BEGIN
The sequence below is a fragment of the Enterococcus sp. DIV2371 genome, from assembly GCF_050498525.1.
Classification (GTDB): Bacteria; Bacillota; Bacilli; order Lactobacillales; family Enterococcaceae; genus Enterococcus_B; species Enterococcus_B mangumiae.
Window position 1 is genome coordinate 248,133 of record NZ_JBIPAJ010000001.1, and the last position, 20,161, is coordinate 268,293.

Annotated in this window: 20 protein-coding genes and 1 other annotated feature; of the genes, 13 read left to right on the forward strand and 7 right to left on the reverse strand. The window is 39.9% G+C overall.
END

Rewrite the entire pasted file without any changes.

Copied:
The sequence below is a fragment of the Enterococcus sp. DIV2371 genome, from assembly GCF_050498525.1.
Classification (GTDB): Bacteria; Bacillota; Bacilli; order Lactobacillales; family Enterococcaceae; genus Enterococcus_B; species Enterococcus_B mangumiae.
Window position 1 is genome coordinate 248,133 of record NZ_JBIPAJ010000001.1, and the last position, 20,161, is coordinate 268,293.

Annotated in this window: 20 protein-coding genes and 1 other annotated feature; of the genes, 13 read left to right on the forward strand and 7 right to left on the reverse strand. The window is 39.9% G+C overall.